Monotype Infuses Charisma and Versatility To Helvetica With Variable Update
by Rudy Sanchez on 07/13/2021 | 3 Minute Read
Like The Office reruns and White Claw, Helvetica’s popularity remains unabated. Designed in 1957, the love for the sans-serif type hasn’t changed much, but the world in which designers use Helvetica and the world it resides in is very different.
Monotype, now the stewards for the iconic font, took a big step forward in 2019 when it released Helvetica Now, an update with additions and changes that allows designers to apply the storied type in modern applications like smartphones.
The font's full potential wasn’t realized, however, and Monotype has just announced the release of Helvetica Now Variable, an update that makes the typeface more pliable in designers’ hands. Variable adds the ability to blend weights, sizes from four-point to infinity, and new compressed and condensed widths. Monotype’s update makes it easier to use Helvetica in new, expressive ways, making the typeface adaptable for applications needing responsive typography.
“Because Helvetica Now Variable encompasses a spectrum of millions of possible weights, widths, and optical sizes, designers can create fluid, typographic animations along those axes. Imagine subtle (or overt) motion graphics—or headlines that respond to external stimuli—the time of day, cursor movement, temperature, or proximity,” says Charles Nix, creative type director at Monotype.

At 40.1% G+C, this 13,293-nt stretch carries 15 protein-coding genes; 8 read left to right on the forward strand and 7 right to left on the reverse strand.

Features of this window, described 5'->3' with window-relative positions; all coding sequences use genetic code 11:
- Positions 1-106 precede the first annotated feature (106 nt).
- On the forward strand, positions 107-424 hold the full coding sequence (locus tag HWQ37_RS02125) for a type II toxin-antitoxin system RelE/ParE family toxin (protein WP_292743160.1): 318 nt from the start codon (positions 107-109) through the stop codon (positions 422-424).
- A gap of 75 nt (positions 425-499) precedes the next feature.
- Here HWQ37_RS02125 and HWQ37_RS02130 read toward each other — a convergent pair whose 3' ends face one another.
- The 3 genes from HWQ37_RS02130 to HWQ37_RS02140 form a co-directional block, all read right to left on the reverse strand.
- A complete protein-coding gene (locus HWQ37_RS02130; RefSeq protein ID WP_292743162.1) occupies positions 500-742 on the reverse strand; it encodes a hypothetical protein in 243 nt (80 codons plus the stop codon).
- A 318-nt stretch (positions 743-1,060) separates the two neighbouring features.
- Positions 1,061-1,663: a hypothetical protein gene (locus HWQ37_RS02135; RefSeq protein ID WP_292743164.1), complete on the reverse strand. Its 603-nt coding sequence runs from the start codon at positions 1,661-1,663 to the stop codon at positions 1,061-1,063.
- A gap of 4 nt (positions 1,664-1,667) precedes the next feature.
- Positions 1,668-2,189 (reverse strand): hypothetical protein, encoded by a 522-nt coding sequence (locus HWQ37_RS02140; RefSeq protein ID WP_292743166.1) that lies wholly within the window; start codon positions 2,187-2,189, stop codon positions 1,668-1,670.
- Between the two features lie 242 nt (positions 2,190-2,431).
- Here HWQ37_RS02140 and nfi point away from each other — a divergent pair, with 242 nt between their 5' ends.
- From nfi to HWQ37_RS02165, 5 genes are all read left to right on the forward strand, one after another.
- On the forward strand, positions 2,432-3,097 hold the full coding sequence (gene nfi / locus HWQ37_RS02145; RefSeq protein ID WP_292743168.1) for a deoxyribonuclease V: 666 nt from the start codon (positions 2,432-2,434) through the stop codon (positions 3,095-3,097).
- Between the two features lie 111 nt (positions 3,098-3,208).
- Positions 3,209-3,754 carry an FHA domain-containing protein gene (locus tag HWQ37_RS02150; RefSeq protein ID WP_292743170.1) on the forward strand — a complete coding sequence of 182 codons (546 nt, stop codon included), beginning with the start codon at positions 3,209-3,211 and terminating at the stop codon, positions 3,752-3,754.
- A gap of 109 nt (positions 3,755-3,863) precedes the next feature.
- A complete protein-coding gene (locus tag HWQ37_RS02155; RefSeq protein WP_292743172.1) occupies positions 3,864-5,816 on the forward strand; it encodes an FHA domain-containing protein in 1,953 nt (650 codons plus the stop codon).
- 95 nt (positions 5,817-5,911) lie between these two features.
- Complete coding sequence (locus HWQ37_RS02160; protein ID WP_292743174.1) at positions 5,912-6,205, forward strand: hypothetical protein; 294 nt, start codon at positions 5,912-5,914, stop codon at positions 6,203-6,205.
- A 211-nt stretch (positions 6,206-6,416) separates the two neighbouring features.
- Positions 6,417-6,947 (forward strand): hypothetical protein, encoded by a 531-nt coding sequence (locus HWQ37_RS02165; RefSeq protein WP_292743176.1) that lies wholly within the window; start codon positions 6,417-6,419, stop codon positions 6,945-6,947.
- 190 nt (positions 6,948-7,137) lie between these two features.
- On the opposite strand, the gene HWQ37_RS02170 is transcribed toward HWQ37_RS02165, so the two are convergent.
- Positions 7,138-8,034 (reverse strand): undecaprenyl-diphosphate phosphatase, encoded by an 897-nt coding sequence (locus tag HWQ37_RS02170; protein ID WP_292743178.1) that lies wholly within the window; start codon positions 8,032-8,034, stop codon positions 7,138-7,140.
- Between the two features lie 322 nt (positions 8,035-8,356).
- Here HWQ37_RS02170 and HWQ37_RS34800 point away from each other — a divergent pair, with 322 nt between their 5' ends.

The refresh means it has been upgraded to work with current design tools and adaptable to many uses. Helvetica is now much more responsive, not just to screen size, but other display changes like adapting to dark vs. light modes or reacting to other data.
“Typographers (and good designers) know that headlines, text type, and tiny type each require special care,” Charles says. “Headlines benefit from tighter spacing and more refined letter shapes. Text type needs a breath more space and a greater emphasis on rhythm. Tiny type needs a larger x-height, breathy spacing, and more rugged forms. White type on a black ground requires different spacing than black on a white ground."
"Helvetica Now Variable knows these things," he adds. "And when combined with CSS, it can be programmed to respond to changing conditions (tiny screens, large screens, night-mode viewing, oblong formats, vertical formats, etc.) to ensure maximum legibility. And like CSS, Adobe InDesign now also has a baked-in capability to take advantage of Helvetica Now Variable’s optical size axis.”
What lies ahead for Helvetica Now in the future? Nix would like to see an expansion to non-Latin alphabets, empowering charismatic, expressive, and responsive communications using the storied type in even more languages.
“Helvetica Now needs to get more worldly. Though its current character set supports 127 languages (Afrikaans to Zulu), we want it to exist for other scripts (Cyrillic, Greek, and Arabic, to name a few). And while we've already worked with some brands to create modified versions of Helvetica Now Variable, we expect more brands will want to do the same—simplifying the vastness of the Variable space down to the portion they want and need,” Charles said.
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